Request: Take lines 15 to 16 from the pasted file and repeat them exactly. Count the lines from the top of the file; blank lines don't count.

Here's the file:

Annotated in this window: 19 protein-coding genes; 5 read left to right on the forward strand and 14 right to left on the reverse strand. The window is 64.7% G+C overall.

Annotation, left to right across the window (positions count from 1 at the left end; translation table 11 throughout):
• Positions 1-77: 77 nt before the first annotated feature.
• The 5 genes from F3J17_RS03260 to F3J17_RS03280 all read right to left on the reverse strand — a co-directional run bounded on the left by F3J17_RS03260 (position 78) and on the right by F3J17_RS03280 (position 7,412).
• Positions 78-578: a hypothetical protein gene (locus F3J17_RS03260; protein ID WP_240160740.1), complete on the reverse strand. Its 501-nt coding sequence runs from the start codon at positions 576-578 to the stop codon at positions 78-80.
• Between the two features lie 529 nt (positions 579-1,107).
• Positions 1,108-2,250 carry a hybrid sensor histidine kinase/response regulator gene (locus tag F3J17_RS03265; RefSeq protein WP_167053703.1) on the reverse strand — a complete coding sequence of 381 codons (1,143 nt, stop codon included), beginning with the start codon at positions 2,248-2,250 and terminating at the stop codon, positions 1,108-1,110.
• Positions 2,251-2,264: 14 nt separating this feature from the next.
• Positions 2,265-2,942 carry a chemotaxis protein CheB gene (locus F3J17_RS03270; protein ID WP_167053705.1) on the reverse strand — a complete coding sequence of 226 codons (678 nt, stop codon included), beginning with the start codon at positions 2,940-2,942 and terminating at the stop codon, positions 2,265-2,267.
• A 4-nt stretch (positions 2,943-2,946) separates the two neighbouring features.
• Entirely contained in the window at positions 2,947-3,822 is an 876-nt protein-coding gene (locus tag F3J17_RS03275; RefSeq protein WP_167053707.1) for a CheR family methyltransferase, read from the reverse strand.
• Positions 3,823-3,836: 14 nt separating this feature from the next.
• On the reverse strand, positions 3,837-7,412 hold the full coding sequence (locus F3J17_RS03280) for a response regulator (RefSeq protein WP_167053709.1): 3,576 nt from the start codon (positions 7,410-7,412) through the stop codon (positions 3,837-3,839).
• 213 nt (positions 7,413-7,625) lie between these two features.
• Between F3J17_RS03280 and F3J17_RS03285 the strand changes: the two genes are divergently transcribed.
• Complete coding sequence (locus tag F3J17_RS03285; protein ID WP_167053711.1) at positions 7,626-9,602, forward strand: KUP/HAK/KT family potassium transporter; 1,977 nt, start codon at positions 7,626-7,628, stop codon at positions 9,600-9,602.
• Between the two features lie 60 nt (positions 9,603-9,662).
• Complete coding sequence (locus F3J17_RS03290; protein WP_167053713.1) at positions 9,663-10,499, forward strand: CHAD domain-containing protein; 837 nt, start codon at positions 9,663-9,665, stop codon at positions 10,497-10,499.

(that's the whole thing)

• Between F3J17_RS03280 and F3J17_RS03285 the strand changes: the two genes are divergently transcribed.
• Complete coding sequence (locus tag F3J17_RS03285; protein ID WP_167053711.1) at positions 7,626-9,602, forward strand: KUP/HAK/KT family potassium transporter; 1,977 nt, start codon at positions 7,626-7,628, stop codon at positions 9,600-9,602.